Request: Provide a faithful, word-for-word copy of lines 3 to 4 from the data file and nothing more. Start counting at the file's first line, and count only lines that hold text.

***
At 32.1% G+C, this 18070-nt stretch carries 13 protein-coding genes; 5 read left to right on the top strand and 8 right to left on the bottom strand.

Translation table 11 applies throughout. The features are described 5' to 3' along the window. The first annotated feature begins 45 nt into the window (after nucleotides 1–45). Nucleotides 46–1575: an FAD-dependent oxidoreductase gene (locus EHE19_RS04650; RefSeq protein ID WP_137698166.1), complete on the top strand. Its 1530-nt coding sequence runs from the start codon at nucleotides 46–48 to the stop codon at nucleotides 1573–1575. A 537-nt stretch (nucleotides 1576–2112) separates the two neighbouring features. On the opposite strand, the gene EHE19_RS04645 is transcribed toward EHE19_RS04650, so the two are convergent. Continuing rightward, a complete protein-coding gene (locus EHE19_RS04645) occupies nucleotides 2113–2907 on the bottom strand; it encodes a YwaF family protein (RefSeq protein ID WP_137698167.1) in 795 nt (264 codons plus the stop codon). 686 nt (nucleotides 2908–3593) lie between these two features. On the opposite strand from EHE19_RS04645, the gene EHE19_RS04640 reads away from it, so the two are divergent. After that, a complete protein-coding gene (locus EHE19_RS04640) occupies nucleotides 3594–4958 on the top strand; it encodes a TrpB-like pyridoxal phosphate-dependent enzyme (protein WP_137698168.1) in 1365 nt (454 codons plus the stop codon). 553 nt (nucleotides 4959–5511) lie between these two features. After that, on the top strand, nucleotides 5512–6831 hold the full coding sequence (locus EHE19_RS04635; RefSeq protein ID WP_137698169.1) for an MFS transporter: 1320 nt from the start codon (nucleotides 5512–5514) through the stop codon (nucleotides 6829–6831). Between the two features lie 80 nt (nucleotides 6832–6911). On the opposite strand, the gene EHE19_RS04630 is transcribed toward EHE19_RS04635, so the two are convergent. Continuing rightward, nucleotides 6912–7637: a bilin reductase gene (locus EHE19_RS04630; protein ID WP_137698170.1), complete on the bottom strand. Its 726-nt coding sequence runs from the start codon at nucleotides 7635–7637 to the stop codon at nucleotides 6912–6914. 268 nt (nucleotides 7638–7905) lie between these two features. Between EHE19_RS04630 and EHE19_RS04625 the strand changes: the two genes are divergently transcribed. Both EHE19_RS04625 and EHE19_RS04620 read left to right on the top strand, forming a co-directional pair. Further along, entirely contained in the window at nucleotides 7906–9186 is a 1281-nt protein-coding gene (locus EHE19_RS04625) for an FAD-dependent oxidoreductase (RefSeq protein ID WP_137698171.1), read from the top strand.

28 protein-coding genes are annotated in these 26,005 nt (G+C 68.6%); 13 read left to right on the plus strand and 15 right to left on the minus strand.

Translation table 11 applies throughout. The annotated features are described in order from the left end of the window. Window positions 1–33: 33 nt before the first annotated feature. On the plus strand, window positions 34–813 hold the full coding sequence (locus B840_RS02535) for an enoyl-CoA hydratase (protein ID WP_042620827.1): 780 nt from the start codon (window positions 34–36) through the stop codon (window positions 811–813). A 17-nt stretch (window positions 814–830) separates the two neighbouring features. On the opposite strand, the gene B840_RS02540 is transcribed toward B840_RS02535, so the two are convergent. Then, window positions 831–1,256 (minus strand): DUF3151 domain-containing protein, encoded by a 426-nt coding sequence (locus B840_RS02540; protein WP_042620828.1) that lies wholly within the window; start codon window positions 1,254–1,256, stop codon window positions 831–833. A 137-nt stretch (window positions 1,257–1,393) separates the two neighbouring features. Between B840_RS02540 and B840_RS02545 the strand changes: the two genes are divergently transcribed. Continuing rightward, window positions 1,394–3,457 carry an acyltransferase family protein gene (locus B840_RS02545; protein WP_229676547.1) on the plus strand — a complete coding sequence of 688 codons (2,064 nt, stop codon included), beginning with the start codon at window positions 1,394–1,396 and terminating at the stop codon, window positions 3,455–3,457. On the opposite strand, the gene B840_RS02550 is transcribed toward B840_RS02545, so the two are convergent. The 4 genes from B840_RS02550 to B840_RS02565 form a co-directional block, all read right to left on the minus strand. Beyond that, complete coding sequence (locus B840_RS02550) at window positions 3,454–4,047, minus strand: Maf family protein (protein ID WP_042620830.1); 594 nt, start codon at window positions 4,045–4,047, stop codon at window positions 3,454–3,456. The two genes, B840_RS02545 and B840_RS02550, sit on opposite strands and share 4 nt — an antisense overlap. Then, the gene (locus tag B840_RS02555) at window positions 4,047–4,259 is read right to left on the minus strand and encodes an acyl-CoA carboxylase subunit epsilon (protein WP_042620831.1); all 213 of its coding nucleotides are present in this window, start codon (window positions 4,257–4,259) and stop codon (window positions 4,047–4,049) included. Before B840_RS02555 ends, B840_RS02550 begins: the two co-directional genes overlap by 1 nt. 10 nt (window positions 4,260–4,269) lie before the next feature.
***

28 protein-coding genes are annotated in these 26,005 nt (G+C 68.6%); 13 read left to right on the plus strand and 15 right to left on the minus strand.

Translation table 11 applies throughout. The annotated features are described in order from the left end of the window. Window positions 1–33: 33 nt before the first annotated feature. On the plus strand, window positions 34–813 hold the full coding sequence (locus B840_RS02535) for an enoyl-CoA hydratase (protein ID WP_042620827.1): 780 nt from the start codon (window positions 34–36) through the stop codon (window positions 811–813). A 17-nt stretch (window positions 814–830) separates the two neighbouring features. On the opposite strand, the gene B840_RS02540 is transcribed toward B840_RS02535, so the two are convergent. Then, window positions 831–1,256 (minus strand): DUF3151 domain-containing protein, encoded by a 426-nt coding sequence (locus B840_RS02540; protein WP_042620828.1) that lies wholly within the window; start codon window positions 1,254–1,256, stop codon window positions 831–833. A 137-nt stretch (window positions 1,257–1,393) separates the two neighbouring features. Between B840_RS02540 and B840_RS02545 the strand changes: the two genes are divergently transcribed. Continuing rightward, window positions 1,394–3,457 carry an acyltransferase family protein gene (locus B840_RS02545; protein WP_229676547.1) on the plus strand — a complete coding sequence of 688 codons (2,064 nt, stop codon included), beginning with the start codon at window positions 1,394–1,396 and terminating at the stop codon, window positions 3,455–3,457. On the opposite strand, the gene B840_RS02550 is transcribed toward B840_RS02545, so the two are convergent. The 4 genes from B840_RS02550 to B840_RS02565 form a co-directional block, all read right to left on the minus strand. Beyond that, complete coding sequence (locus B840_RS02550) at window positions 3,454–4,047, minus strand: Maf family protein (protein ID WP_042620830.1); 594 nt, start codon at window positions 4,045–4,047, stop codon at window positions 3,454–3,456. The two genes, B840_RS02545 and B840_RS02550, sit on opposite strands and share 4 nt — an antisense overlap. Then, the gene (locus tag B840_RS02555) at window positions 4,047–4,259 is read right to left on the minus strand and encodes an acyl-CoA carboxylase subunit epsilon (protein WP_042620831.1); all 213 of its coding nucleotides are present in this window, start codon (window positions 4,257–4,259) and stop codon (window positions 4,047–4,049) included. Before B840_RS02555 ends, B840_RS02550 begins: the two co-directional genes overlap by 1 nt. 10 nt (window positions 4,260–4,269) lie before the next feature.